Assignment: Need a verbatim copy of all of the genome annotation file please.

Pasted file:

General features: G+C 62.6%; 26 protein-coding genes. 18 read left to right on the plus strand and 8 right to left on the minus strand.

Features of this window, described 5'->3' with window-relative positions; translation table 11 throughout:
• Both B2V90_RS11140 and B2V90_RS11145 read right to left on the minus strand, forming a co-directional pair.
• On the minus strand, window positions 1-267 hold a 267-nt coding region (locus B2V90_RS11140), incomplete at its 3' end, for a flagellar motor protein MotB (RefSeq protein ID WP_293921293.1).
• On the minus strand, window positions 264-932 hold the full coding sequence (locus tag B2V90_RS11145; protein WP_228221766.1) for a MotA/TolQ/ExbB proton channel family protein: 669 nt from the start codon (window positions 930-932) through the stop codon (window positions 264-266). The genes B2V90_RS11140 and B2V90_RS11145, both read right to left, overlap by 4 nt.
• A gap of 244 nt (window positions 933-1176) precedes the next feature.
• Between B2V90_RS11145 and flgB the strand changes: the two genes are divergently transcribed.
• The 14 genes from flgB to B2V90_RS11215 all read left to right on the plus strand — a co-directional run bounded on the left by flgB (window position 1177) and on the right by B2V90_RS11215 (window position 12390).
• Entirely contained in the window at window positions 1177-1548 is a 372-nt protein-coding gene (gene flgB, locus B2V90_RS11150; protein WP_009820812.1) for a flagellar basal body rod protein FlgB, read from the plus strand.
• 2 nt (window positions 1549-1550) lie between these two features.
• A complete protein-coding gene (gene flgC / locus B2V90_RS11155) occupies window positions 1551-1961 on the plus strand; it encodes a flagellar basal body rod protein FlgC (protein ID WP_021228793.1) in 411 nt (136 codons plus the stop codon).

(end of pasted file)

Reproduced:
General features: G+C 62.6%; 26 protein-coding genes. 18 read left to right on the plus strand and 8 right to left on the minus strand.

Features of this window, described 5'->3' with window-relative positions; translation table 11 throughout:
• Both B2V90_RS11140 and B2V90_RS11145 read right to left on the minus strand, forming a co-directional pair.
• On the minus strand, window positions 1-267 hold a 267-nt coding region (locus B2V90_RS11140), incomplete at its 3' end, for a flagellar motor protein MotB (RefSeq protein ID WP_293921293.1).
• On the minus strand, window positions 264-932 hold the full coding sequence (locus tag B2V90_RS11145; protein WP_228221766.1) for a MotA/TolQ/ExbB proton channel family protein: 669 nt from the start codon (window positions 930-932) through the stop codon (window positions 264-266). The genes B2V90_RS11140 and B2V90_RS11145, both read right to left, overlap by 4 nt.
• A gap of 244 nt (window positions 933-1176) precedes the next feature.
• Between B2V90_RS11145 and flgB the strand changes: the two genes are divergently transcribed.
• The 14 genes from flgB to B2V90_RS11215 all read left to right on the plus strand — a co-directional run bounded on the left by flgB (window position 1177) and on the right by B2V90_RS11215 (window position 12390).
• Entirely contained in the window at window positions 1177-1548 is a 372-nt protein-coding gene (gene flgB, locus B2V90_RS11150; protein WP_009820812.1) for a flagellar basal body rod protein FlgB, read from the plus strand.
• 2 nt (window positions 1549-1550) lie between these two features.
• A complete protein-coding gene (gene flgC / locus B2V90_RS11155) occupies window positions 1551-1961 on the plus strand; it encodes a flagellar basal body rod protein FlgC (protein ID WP_021228793.1) in 411 nt (136 codons plus the stop codon).